My friend Kathy Jackson had an interesting post on Facebook this week. She’s one of the pre-eminent firearms trainers out there today, specializing in training women on the safe use of firearms, and I take her opinions very seriously.
In some parts of the shooting world, it is popular to say that competition shooting “will get you killed on the street.” You know what will really get you killed on the street? Not knowing how to effectively draw and use your gun!
When competition encourages you to practice important gunhandling skills that your range otherwise won’t allow, like drawing from concealment or shooting very fast or shooting multiple targets, and also lets you test those skills under time and performance stress, it is a good thing. Don’t let anyone tell you otherwise!
(Nuance: just be sure you are practicing techniques that are also friendly for self defense and not *only* appropriate for competition. And remember that in both venues, you must know the rules of the road before you drive the gun.)
I’ve never felt that competing in practical pistol or 3 gun has interfered in any way with my tactical training. If anything, it’s made me a better student. Every single stage in a competition is a new challenge: There is no “Ok, I got this, I can stop learning now” moment in competition, because you will lose if you try that during a match. You are always watching your hits, thinking about your movement and trying to plan what to do next during a stage, and that same mindset comes in very handy when learning a new self-defense technique.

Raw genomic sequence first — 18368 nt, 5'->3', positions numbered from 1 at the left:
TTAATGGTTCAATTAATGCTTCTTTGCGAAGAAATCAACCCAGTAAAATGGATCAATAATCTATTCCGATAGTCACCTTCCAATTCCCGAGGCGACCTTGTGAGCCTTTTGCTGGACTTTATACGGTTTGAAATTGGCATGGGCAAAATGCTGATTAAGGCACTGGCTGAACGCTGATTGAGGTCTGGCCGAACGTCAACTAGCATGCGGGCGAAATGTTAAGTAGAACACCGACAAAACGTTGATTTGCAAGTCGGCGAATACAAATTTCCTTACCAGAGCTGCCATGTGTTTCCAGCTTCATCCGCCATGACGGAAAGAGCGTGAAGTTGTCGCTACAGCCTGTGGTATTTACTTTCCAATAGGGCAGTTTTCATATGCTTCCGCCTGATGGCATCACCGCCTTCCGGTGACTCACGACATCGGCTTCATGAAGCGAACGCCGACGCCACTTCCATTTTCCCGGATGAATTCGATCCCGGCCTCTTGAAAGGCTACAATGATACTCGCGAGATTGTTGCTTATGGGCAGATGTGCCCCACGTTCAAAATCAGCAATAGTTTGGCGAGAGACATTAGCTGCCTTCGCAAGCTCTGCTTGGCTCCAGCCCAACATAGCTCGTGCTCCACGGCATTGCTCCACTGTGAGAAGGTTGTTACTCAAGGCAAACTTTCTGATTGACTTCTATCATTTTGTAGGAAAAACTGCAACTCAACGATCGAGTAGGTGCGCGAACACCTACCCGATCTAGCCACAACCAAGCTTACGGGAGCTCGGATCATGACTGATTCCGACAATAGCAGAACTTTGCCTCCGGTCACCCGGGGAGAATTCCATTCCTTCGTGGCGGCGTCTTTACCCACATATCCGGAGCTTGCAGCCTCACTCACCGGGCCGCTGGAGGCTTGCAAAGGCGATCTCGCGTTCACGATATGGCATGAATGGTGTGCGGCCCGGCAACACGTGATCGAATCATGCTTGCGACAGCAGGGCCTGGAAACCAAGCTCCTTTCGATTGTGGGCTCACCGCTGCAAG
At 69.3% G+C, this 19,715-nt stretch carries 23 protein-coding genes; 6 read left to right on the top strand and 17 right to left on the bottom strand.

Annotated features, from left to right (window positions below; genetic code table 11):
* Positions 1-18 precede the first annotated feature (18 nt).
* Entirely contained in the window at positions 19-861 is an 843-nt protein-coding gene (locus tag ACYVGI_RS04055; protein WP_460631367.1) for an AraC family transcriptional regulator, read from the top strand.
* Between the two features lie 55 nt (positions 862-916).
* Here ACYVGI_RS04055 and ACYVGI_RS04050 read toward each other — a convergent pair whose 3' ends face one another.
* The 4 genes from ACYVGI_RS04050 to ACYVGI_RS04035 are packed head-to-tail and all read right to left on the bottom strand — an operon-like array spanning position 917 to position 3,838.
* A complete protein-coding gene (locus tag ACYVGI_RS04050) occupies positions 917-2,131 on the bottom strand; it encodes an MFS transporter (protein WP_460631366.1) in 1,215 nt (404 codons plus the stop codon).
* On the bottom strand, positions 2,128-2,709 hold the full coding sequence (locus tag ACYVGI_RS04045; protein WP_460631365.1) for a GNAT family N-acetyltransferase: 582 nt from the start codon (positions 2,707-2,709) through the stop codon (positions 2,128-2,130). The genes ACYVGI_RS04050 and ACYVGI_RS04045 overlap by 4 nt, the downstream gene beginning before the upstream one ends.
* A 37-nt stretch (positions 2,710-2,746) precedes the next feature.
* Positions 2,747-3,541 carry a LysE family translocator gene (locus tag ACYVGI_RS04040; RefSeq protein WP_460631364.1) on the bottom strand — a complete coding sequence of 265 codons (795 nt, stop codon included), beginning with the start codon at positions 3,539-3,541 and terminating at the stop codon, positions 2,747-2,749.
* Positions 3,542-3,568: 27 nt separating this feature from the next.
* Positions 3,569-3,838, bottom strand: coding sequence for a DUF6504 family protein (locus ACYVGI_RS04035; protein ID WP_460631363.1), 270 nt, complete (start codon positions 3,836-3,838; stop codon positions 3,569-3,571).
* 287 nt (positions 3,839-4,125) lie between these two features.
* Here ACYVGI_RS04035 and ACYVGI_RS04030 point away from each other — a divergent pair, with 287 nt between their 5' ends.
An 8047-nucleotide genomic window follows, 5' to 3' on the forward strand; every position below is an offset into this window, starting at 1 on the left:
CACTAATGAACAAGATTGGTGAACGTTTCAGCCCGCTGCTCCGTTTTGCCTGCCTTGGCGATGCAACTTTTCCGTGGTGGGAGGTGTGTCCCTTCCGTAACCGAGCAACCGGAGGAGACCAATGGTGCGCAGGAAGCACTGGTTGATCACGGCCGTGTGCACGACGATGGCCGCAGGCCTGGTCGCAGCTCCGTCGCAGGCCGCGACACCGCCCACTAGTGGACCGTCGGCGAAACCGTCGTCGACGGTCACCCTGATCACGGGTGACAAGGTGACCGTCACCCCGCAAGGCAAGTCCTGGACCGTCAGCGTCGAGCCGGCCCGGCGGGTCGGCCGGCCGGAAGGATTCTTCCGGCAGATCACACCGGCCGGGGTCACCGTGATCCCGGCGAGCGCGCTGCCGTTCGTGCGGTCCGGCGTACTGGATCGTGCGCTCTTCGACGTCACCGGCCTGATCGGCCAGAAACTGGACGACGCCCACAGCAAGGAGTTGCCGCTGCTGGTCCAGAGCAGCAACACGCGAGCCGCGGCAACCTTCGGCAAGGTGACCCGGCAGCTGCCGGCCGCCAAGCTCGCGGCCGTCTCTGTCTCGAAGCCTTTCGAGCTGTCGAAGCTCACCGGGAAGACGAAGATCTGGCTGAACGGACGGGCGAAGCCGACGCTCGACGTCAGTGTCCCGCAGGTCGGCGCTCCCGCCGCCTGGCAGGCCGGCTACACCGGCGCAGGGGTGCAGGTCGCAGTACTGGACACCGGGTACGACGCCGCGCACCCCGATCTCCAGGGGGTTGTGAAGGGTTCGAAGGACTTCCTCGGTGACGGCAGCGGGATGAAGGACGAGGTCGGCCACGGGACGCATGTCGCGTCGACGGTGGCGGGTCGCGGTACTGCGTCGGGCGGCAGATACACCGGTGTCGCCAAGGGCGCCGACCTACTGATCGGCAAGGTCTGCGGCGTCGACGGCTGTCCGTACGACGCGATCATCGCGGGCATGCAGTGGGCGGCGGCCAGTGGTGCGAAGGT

Plus there is the element of stress inoculation. Every self-defense class I’ve been in has had an element of competition, be it directly as in a one-on-one shoot off, or indirectly, to see if you can deliver the shot when needed. 8 years of competition has pretty much made me immune to the stress of having to deliver the shot when needed in a class, but will that same immunity show up if, God forbid, I need it on the street?
Dunno, and I hope I never find out. I do know I’d rather go into such a thing with a measure of confidence and the ability to adapt quickly than without such things.